Selective serotonin reuptake inhibitors are a widely used type of antidepressant. However, their efficacy in the treatment of depression has long been debated. While there is currently no method of knowing ahead of treatment whether this type of medication will work effectively, researchers have found what may influence its success.
Selective serotonin reuptake inhibitors (SSRIs) can help manage the symptoms of moderate to severe depression, as well as other mental health conditions, such as generalized anxiety disorder, obsessive-compulsive disorder (OCD), panic disorder, and post-traumatic stress disorder (PTSD).
SSRIs are suggested to work by increasing levels of serotonin in the brain. Serotonin is a neurotransmitter, which is a chemical messenger that carries signals between nerve cells and the brain. A rise in serotonin levels can improve symptoms and make people more responsive to psychotherapy.
“There is no doubt that antidepressants work for many people, but for between 30 percent and 50 percent of depressed people, antidepressants don’t work,” says Silvia Poggini, of Istituto Superiore di Sanità in Rome, Italy. “No one knows why. This work may explain part of the reason,” she adds.
Poggini and a team of European researchers have developed a new theory of how SSRIs control depression and have tested the principle in stressed mice. They presented their findings at the European College of Neuropsychopharmacology (ECNP) conference in Vienna.
The team has proposed that recovery from depression does not occur solely from increasing levels of serotonin with SSRIs. They suggest instead that the increased serotonin levels put the brain into a condition where change can take place by increasing the plasticity of the brain and making it more susceptible to change.
“In a certain way it seems that the SSRIs open the brain to being moved from a fixed state of unhappiness, to a condition where other circumstances can determine whether or not you recover.”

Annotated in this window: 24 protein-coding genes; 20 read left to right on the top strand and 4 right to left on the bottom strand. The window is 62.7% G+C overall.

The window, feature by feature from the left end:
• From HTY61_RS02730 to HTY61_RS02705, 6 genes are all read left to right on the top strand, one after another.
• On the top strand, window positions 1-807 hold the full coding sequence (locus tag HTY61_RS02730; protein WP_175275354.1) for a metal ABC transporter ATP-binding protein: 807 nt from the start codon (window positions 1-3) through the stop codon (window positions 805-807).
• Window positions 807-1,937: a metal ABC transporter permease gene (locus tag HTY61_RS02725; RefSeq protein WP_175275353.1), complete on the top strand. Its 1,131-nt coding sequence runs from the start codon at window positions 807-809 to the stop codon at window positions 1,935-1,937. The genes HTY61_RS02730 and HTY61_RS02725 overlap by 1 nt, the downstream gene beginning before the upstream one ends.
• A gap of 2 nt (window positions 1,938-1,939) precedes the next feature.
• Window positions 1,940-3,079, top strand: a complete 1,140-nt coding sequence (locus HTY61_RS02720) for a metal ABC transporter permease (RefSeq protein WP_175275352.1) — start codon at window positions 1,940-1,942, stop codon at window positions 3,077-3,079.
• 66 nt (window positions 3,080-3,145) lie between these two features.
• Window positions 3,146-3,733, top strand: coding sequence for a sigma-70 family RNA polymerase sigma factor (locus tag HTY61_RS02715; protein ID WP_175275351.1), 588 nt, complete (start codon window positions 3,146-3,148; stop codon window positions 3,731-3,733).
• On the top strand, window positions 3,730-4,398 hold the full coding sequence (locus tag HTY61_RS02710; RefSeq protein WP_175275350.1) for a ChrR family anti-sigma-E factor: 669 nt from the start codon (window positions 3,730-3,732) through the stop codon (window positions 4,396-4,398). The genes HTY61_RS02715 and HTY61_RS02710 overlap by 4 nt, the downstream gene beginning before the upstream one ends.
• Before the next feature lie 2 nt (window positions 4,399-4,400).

The researchers indicate that the environmental conditions people find themselves in at the time of antidepressant treatment may determine whether they are likely to get better or worse.
Poggini and colleagues tested their hypothesis on mice that been subjected to an enriched or stressful condition for 2 weeks. Following the stressful period aimed at inducing depression-like characteristics, all the mice were treated with the SSRI fluoxetine.
The mice were then split into two groups, half of which continued to be stressed and the other half subjected to a more comfortable environment.
Measures of stress-related cytokines – protein-related molecules that aid cell-to-cell communication in the immune system – were analyzed in the brains of all the mice.
Results indicated that compared with the stressed mice, the mice that were kept in a more comfortable environment presented increased expression of pro-inflammatory cytokines and decreased anti-inflammatory-related genes, as well as showing fewer signs of depression.
In contrast, the stressed mice showed decreased pro-inflammatory cytokines and increased anti-inflammatory gene expression, with more signs of depression.
The mice exposed to the comfortable environment had a 98 percent increase in the pro-inflammatory cytokines IL-1β, and the mice subjected to a continually stressed environment had a 30 percent decrease in the pro-inflammatory cytokines TNF-α.
These findings show that the environment determines the response to antidepressants, says Poggini.
“This work indicates that simply taking an SSRI is probably not enough. To use an analogy, the SSRIs put you in the boat, but a rough sea can determine whether you will enjoy the trip.”
“For an SSRI to work well, you may need to be in a favorable environment. This may mean that we have to consider how we can adapt our circumstances, and that antidepressant treatment would only be one tool to use against depression,” she continues.
Poggini cautions that there are some study limitations, including that the research does not explain the complete range of actions of SSRIs. The current study is an animal model, and further studies are required to test the hypothesis in humans.
“Our results are preliminary, and we strongly recommend that patients stick to the treatment prescribed by their doctors,” advises Poggini.
“This original study is a nice model for combined behavioral and pharmacological treatments in depression-like disorders,” comments Dr. Laurence Lanfumey, of the Centre de Psychiatrie et Neuroscience Inserm, Paris, and member of the ECNP Executive Committee.
“The idea that environment could impact the output of a pharmacological treatment has been suggested for years, but this work brings direct biological evidence of such an interaction.”
Dr. Laurence Lanfumey
Although the present work also raised several questions, this kind of experiment is important to do to bridge the gap between behavior and SSRIs efficacy,” Lanfumey concludes.
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